Tuesday, February 12, 2013

The Puppy Love Syndrome


Source:  crasstalk.com
It’s always reassuring when a new bit of research is published that documents something I’ve observed and written or talked about for years. 

Case in point:  What I call the “Puppy Love” syndrome. 

Now the Harvard Business School has published research documenting this in what the authors call the “IKEA Effect”.  In short, the researchers had subjects assemble origami projects or assemble kits from IKEA.  They documented that most people give their creation a higher grade than even those assembled by professionals.  The message is that people tend to fall in love or have higher opinions of things they have worked on themselves, often ignoring obvious flaws in their creation.

This description is from an article I wrote some years ago.

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The Puppy Love Syndrome 
            Do you remember the first great love of your life, when you were a teenager and knew everything, and your parents were old fashioned know-nothings?  The boy or girl who was the object of your adoration could do no wrong.  When I was a teenager, anyone, especially my mother, who I felt implied even something slightly derogatory about my adored was an uncaring jerk who just didn't understand.  Obviously, they had never felt like this.  I mean, really, what could a parent know about being in love?  Puh-lease.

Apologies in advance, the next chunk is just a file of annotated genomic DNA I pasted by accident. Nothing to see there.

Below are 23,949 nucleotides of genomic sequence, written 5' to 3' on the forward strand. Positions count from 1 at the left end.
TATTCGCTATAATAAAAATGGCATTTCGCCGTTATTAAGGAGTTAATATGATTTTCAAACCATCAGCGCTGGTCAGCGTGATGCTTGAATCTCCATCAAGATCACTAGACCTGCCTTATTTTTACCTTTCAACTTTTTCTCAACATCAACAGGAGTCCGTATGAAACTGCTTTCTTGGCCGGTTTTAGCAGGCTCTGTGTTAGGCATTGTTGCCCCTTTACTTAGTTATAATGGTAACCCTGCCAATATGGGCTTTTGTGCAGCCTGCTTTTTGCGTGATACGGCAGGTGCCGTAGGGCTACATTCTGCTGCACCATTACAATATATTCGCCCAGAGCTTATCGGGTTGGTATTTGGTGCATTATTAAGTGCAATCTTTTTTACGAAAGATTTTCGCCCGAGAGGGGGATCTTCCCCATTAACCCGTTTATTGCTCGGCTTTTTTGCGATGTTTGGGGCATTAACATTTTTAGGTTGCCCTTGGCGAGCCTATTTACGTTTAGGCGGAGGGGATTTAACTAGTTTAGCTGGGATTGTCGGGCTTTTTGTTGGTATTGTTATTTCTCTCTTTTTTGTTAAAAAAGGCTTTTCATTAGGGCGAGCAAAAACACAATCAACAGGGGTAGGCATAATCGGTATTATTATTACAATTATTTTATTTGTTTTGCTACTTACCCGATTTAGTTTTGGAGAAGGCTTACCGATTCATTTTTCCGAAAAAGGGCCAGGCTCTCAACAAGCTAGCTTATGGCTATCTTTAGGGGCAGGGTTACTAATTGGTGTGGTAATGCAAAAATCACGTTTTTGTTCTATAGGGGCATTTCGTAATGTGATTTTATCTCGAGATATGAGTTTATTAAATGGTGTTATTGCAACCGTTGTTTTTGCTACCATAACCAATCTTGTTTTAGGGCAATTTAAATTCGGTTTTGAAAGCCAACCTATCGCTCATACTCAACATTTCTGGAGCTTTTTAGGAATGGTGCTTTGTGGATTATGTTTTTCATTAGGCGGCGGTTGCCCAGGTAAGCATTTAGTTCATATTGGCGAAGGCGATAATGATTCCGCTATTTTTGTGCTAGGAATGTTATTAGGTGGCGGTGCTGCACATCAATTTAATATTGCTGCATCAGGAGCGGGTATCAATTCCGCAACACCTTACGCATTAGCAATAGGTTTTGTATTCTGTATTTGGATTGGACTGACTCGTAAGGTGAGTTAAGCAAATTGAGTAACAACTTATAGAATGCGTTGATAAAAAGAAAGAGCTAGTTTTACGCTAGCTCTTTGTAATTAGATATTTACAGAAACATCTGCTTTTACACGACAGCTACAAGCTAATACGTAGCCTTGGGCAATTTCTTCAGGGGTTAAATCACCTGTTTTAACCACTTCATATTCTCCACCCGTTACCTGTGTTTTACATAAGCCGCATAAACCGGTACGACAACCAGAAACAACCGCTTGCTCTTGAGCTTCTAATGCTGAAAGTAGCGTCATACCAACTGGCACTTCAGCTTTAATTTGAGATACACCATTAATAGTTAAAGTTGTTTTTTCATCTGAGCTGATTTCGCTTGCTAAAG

You'd think we'd learn, but do we? 

            It is amazing how many prospective entrepreneurs come into a class or workshop of mine with this wonderful business they've thought up, a business that will make their fortune, a business wondrous in scope, dimension and possibility.   Anyone who questions this idea’s brilliance just doesn’t understand.  Puh-lease.
            Sigh.  It's Puppy Love all over again.  As with any first love, people have to work their way through it before they regain their sanity and perspective.  The danger here is that people will start this business without laying the proper groundwork.

            The symptoms:  It's usually a first business effort; and the business idea is all they can think of; it grows daily in grandeur and riches.   The sure way to tell if this is Puppy Love is whether or not the sufferer can put the idea on the shelf and walk away.  If they can't do that then they've got Puppy Love and are skating on thin ice.
            If you recognize yourself in this description, your solution is to force yourself to put your business aside and develop profiles, i.e., write basic business plans, for two or three other unrelated business ideas.  When you come back to your original idea it will be with a fresh eye and hopefully more critical judgment.